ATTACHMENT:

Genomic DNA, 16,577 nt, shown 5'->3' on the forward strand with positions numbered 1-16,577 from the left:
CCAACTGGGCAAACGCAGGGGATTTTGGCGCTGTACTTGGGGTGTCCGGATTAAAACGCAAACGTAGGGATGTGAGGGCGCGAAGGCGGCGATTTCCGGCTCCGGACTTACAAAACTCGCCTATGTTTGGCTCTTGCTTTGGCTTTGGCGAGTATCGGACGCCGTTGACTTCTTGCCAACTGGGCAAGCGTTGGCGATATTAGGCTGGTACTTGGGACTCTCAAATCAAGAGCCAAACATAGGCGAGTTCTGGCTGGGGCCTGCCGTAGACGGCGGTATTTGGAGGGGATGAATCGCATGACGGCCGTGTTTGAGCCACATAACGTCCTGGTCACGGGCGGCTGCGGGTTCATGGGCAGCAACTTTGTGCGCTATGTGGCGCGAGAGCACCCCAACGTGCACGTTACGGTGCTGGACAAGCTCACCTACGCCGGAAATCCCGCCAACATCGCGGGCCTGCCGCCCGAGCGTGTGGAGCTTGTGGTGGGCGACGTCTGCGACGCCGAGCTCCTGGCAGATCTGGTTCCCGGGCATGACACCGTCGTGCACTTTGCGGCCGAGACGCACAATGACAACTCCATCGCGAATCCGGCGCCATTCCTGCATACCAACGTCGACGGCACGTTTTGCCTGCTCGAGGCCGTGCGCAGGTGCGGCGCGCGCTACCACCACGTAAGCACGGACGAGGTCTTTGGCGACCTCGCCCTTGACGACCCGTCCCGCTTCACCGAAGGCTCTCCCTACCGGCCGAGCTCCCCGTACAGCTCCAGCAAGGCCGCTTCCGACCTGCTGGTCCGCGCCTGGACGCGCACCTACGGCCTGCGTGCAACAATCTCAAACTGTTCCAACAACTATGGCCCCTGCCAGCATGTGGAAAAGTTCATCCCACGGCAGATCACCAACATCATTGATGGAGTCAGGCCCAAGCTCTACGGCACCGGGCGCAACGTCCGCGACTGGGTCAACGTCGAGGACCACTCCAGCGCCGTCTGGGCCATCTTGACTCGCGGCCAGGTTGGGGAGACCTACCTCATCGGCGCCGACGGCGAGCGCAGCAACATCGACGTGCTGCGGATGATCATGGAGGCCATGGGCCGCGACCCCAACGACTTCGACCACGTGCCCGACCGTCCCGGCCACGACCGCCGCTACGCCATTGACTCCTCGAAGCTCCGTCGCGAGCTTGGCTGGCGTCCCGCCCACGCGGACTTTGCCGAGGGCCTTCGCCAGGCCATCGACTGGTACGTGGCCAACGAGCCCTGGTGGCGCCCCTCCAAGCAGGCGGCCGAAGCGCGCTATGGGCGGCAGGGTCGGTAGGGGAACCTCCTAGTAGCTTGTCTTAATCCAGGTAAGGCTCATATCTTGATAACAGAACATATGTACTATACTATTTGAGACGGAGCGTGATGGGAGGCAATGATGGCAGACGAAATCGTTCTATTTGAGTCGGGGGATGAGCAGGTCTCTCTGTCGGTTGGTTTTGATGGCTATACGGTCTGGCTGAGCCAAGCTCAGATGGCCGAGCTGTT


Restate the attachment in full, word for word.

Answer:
Genomic DNA, 16,577 nt, shown 5'->3' on the forward strand with positions numbered 1-16,577 from the left:
CCAACTGGGCAAACGCAGGGGATTTTGGCGCTGTACTTGGGGTGTCCGGATTAAAACGCAAACGTAGGGATGTGAGGGCGCGAAGGCGGCGATTTCCGGCTCCGGACTTACAAAACTCGCCTATGTTTGGCTCTTGCTTTGGCTTTGGCGAGTATCGGACGCCGTTGACTTCTTGCCAACTGGGCAAGCGTTGGCGATATTAGGCTGGTACTTGGGACTCTCAAATCAAGAGCCAAACATAGGCGAGTTCTGGCTGGGGCCTGCCGTAGACGGCGGTATTTGGAGGGGATGAATCGCATGACGGCCGTGTTTGAGCCACATAACGTCCTGGTCACGGGCGGCTGCGGGTTCATGGGCAGCAACTTTGTGCGCTATGTGGCGCGAGAGCACCCCAACGTGCACGTTACGGTGCTGGACAAGCTCACCTACGCCGGAAATCCCGCCAACATCGCGGGCCTGCCGCCCGAGCGTGTGGAGCTTGTGGTGGGCGACGTCTGCGACGCCGAGCTCCTGGCAGATCTGGTTCCCGGGCATGACACCGTCGTGCACTTTGCGGCCGAGACGCACAATGACAACTCCATCGCGAATCCGGCGCCATTCCTGCATACCAACGTCGACGGCACGTTTTGCCTGCTCGAGGCCGTGCGCAGGTGCGGCGCGCGCTACCACCACGTAAGCACGGACGAGGTCTTTGGCGACCTCGCCCTTGACGACCCGTCCCGCTTCACCGAAGGCTCTCCCTACCGGCCGAGCTCCCCGTACAGCTCCAGCAAGGCCGCTTCCGACCTGCTGGTCCGCGCCTGGACGCGCACCTACGGCCTGCGTGCAACAATCTCAAACTGTTCCAACAACTATGGCCCCTGCCAGCATGTGGAAAAGTTCATCCCACGGCAGATCACCAACATCATTGATGGAGTCAGGCCCAAGCTCTACGGCACCGGGCGCAACGTCCGCGACTGGGTCAACGTCGAGGACCACTCCAGCGCCGTCTGGGCCATCTTGACTCGCGGCCAGGTTGGGGAGACCTACCTCATCGGCGCCGACGGCGAGCGCAGCAACATCGACGTGCTGCGGATGATCATGGAGGCCATGGGCCGCGACCCCAACGACTTCGACCACGTGCCCGACCGTCCCGGCCACGACCGCCGCTACGCCATTGACTCCTCGAAGCTCCGTCGCGAGCTTGGCTGGCGTCCCGCCCACGCGGACTTTGCCGAGGGCCTTCGCCAGGCCATCGACTGGTACGTGGCCAACGAGCCCTGGTGGCGCCCCTCCAAGCAGGCGGCCGAAGCGCGCTATGGGCGGCAGGGTCGGTAGGGGAACCTCCTAGTAGCTTGTCTTAATCCAGGTAAGGCTCATATCTTGATAACAGAACATATGTACTATACTATTTGAGACGGAGCGTGATGGGAGGCAATGATGGCAGACGAAATCGTTCTATTTGAGTCGGGGGATGAGCAGGTCTCTCTGTCGGTTGGTTTTGATGGCTATACGGTCTGGCTGAGCCAAGCTCAGATGGCCGAGCTGTT